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Is there a significant difference between these two sentences? which one is more appropriate when we have to tell our kid to wash his hands before having food.

  1. Go and wash your hands
  2. Go and get your hands washed

How these two sentences are different?

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I personally never heard (2) (at least, for the verb to wash), but I would say (1) is more recommended, because it is more straight-forward and thus sends out the message clearer and faster.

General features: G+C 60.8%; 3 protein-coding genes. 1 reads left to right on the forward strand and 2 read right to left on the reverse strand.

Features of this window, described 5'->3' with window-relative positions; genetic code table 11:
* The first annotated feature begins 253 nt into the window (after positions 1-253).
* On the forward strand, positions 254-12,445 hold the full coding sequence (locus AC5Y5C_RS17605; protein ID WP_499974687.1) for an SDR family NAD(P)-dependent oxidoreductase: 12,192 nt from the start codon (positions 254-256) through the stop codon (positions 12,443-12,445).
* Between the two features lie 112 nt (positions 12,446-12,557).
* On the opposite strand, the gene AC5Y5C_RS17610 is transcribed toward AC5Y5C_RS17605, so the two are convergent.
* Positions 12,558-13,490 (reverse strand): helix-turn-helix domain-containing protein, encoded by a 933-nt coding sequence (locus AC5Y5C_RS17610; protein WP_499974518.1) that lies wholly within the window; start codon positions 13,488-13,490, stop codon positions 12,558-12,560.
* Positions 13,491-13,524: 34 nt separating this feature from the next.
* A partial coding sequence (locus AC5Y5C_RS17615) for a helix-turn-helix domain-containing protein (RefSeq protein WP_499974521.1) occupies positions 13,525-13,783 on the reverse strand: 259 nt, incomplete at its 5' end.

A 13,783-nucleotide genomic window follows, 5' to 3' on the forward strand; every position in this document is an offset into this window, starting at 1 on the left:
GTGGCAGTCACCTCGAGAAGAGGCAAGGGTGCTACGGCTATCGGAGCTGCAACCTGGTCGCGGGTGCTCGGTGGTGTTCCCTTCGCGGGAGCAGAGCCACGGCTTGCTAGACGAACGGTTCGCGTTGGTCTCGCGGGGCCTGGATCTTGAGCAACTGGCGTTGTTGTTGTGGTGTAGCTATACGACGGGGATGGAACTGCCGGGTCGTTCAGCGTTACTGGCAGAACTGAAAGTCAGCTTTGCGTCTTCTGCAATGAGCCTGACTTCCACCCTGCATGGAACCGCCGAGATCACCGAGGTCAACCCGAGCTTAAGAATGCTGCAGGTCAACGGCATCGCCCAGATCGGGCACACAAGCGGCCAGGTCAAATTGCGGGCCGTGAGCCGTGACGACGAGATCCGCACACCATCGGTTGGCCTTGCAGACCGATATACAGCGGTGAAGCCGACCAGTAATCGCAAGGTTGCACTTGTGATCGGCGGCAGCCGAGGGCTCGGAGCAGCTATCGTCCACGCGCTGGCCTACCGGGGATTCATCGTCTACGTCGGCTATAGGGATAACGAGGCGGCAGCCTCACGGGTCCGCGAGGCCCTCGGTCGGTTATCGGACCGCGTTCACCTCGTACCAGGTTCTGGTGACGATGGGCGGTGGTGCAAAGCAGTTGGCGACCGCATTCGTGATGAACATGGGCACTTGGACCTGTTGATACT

Also, I would lose the and there, so it looks like this:

Go wash your hands.

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    Go wash your hands is the American usage; British English would use and. Sentence (2) could be understood to mean have your hands washed by someone else, but in fact get [a task done] is often used colloquially when giving orders to a child. Jan 30, 2020 at 11:54

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